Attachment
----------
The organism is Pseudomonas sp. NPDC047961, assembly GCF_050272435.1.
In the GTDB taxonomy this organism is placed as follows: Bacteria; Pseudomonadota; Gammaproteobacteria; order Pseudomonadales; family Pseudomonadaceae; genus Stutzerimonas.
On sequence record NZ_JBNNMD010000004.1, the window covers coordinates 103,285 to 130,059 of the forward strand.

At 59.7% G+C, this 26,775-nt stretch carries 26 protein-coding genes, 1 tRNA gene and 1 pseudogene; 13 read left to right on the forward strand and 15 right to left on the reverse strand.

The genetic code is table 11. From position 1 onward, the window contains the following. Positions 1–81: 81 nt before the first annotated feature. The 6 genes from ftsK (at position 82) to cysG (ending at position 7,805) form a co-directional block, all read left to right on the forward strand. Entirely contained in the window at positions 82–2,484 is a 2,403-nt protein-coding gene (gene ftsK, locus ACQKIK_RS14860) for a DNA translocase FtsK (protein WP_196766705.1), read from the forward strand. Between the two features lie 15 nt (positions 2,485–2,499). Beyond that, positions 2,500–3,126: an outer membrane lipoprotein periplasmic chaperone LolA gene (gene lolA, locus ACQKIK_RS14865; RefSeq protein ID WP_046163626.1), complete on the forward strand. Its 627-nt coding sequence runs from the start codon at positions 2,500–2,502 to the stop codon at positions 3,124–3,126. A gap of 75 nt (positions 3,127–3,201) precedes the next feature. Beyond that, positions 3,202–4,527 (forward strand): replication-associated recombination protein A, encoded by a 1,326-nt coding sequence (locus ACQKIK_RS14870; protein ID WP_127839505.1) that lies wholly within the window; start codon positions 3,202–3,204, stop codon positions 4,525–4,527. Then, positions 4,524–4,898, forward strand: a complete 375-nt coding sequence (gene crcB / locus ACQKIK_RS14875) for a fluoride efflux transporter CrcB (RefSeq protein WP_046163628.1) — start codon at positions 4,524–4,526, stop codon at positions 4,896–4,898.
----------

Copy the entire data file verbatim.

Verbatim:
The organism is Pseudomonas sp. NPDC047961, assembly GCF_050272435.1.
In the GTDB taxonomy this organism is placed as follows: Bacteria; Pseudomonadota; Gammaproteobacteria; order Pseudomonadales; family Pseudomonadaceae; genus Stutzerimonas.
On sequence record NZ_JBNNMD010000004.1, the window covers coordinates 103,285 to 130,059 of the forward strand.

At 59.7% G+C, this 26,775-nt stretch carries 26 protein-coding genes, 1 tRNA gene and 1 pseudogene; 13 read left to right on the forward strand and 15 right to left on the reverse strand.

The genetic code is table 11. From position 1 onward, the window contains the following. Positions 1–81: 81 nt before the first annotated feature. The 6 genes from ftsK (at position 82) to cysG (ending at position 7,805) form a co-directional block, all read left to right on the forward strand. Entirely contained in the window at positions 82–2,484 is a 2,403-nt protein-coding gene (gene ftsK, locus ACQKIK_RS14860) for a DNA translocase FtsK (protein WP_196766705.1), read from the forward strand. Between the two features lie 15 nt (positions 2,485–2,499). Beyond that, positions 2,500–3,126: an outer membrane lipoprotein periplasmic chaperone LolA gene (gene lolA, locus ACQKIK_RS14865; RefSeq protein ID WP_046163626.1), complete on the forward strand. Its 627-nt coding sequence runs from the start codon at positions 2,500–2,502 to the stop codon at positions 3,124–3,126. A gap of 75 nt (positions 3,127–3,201) precedes the next feature. Beyond that, positions 3,202–4,527 (forward strand): replication-associated recombination protein A, encoded by a 1,326-nt coding sequence (locus ACQKIK_RS14870; protein ID WP_127839505.1) that lies wholly within the window; start codon positions 3,202–3,204, stop codon positions 4,525–4,527. Then, positions 4,524–4,898, forward strand: a complete 375-nt coding sequence (gene crcB / locus ACQKIK_RS14875) for a fluoride efflux transporter CrcB (RefSeq protein WP_046163628.1) — start codon at positions 4,524–4,526, stop codon at positions 4,896–4,898.